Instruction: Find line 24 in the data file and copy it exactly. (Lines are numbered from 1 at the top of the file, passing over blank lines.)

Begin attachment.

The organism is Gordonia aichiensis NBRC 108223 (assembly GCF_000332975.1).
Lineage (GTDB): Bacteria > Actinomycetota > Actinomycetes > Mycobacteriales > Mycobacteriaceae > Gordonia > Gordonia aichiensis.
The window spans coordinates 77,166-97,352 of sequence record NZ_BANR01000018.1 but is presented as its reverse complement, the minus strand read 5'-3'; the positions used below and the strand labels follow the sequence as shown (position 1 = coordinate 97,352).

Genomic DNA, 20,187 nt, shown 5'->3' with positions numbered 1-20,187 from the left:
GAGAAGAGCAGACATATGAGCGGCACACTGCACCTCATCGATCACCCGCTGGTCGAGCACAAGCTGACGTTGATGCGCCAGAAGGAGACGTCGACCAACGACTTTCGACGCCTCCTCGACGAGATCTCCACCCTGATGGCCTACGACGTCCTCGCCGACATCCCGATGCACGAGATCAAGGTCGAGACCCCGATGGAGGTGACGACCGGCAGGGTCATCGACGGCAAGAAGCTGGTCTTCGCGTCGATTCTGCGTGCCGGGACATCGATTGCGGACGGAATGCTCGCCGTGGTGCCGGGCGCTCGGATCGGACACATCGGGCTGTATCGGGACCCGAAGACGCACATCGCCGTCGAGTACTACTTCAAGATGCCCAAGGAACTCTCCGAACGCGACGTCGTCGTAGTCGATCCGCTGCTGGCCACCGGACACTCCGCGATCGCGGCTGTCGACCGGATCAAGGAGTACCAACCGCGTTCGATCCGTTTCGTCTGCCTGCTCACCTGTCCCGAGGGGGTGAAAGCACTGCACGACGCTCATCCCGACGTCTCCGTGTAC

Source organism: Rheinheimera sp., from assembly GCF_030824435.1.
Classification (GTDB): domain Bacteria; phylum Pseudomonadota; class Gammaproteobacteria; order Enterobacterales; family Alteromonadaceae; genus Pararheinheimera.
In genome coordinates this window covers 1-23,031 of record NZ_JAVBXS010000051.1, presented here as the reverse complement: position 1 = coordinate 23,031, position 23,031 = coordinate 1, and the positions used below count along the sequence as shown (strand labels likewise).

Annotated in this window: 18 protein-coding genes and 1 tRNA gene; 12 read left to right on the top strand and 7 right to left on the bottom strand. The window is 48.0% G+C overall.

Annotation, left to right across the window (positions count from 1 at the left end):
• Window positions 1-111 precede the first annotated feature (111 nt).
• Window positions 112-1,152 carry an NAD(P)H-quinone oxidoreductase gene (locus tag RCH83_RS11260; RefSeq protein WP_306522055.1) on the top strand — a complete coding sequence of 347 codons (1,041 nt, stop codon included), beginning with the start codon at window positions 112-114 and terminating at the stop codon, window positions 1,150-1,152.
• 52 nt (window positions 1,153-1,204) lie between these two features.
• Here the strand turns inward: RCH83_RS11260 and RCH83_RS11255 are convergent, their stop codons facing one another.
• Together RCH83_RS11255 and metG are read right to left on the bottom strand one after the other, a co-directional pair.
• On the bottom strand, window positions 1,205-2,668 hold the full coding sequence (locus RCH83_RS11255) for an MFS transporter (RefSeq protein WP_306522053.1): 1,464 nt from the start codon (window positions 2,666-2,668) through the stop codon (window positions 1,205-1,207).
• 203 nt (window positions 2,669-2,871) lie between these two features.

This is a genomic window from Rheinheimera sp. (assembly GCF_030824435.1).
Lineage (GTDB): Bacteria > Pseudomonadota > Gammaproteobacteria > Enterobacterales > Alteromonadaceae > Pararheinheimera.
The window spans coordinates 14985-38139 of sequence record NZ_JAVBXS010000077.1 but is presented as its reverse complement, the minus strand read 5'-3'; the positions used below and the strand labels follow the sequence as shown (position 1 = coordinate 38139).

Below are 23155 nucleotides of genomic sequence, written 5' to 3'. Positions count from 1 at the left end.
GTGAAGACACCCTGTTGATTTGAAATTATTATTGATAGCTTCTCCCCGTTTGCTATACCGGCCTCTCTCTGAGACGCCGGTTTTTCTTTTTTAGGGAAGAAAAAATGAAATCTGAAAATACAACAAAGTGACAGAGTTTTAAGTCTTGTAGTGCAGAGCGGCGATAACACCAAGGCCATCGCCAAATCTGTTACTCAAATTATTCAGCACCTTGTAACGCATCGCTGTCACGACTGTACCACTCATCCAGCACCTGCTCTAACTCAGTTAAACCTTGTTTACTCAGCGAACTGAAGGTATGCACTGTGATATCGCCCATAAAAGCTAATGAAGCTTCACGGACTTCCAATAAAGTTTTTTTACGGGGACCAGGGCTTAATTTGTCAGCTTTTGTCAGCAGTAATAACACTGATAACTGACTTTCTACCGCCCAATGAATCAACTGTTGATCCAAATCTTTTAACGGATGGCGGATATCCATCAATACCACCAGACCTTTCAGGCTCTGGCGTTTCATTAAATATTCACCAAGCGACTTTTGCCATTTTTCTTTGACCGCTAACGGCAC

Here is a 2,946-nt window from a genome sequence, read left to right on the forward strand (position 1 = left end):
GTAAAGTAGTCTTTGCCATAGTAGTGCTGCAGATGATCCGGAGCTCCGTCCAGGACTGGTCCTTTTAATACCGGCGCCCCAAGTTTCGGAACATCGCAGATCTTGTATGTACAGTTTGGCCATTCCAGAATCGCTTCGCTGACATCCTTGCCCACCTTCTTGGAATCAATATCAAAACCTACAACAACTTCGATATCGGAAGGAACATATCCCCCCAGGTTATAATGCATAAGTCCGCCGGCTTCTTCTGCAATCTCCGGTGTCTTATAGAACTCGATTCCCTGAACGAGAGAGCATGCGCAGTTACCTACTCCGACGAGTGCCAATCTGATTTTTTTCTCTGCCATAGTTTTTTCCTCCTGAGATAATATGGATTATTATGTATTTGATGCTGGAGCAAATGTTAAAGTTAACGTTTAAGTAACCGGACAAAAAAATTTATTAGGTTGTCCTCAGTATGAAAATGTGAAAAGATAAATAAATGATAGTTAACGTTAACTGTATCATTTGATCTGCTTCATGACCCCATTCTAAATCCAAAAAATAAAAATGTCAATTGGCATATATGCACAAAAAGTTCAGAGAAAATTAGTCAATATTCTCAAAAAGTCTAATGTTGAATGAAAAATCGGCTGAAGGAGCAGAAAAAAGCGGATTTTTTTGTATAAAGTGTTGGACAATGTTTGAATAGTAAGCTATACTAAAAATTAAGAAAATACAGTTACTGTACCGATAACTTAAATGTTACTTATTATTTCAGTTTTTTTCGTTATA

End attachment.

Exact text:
GTAAAGTAGTCTTTGCCATAGTAGTGCTGCAGATGATCCGGAGCTCCGTCCAGGACTGGTCCTTTTAATACCGGCGCCCCAAGTTTCGGAACATCGCAGATCTTGTATGTACAGTTTGGCCATTCCAGAATCGCTTCGCTGACATCCTTGCCCACCTTCTTGGAATCAATATCAAAACCTACAACAACTTCGATATCGGAAGGAACATATCCCCCCAGGTTATAATGCATAAGTCCGCCGGCTTCTTCTGCAATCTCCGGTGTCTTATAGAACTCGATTCCCTGAACGAGAGAGCATGCGCAGTTACCTACTCCGACGAGTGCCAATCTGATTTTTTTCTCTGCCATAGTTTTTTCCTCCTGAGATAATATGGATTATTATGTATTTGATGCTGGAGCAAATGTTAAAGTTAACGTTTAAGTAACCGGACAAAAAAATTTATTAGGTTGTCCTCAGTATGAAAATGTGAAAAGATAAATAAATGATAGTTAACGTTAACTGTATCATTTGATCTGCTTCATGACCCCATTCTAAATCCAAAAAATAAAAATGTCAATTGGCATATATGCACAAAAAGTTCAGAGAAAATTAGTCAATATTCTCAAAAAGTCTAATGTTGAATGAAAAATCGGCTGAAGGAGCAGAAAAAAGCGGATTTTTTTGTATAAAGTGTTGGACAATGTTTGAATAGTAAGCTATACTAAAAATTAAGAAAATACAGTTACTGTACCGATAACTTAAATGTTACTTATTATTTCAGTTTTTTTCGTTATA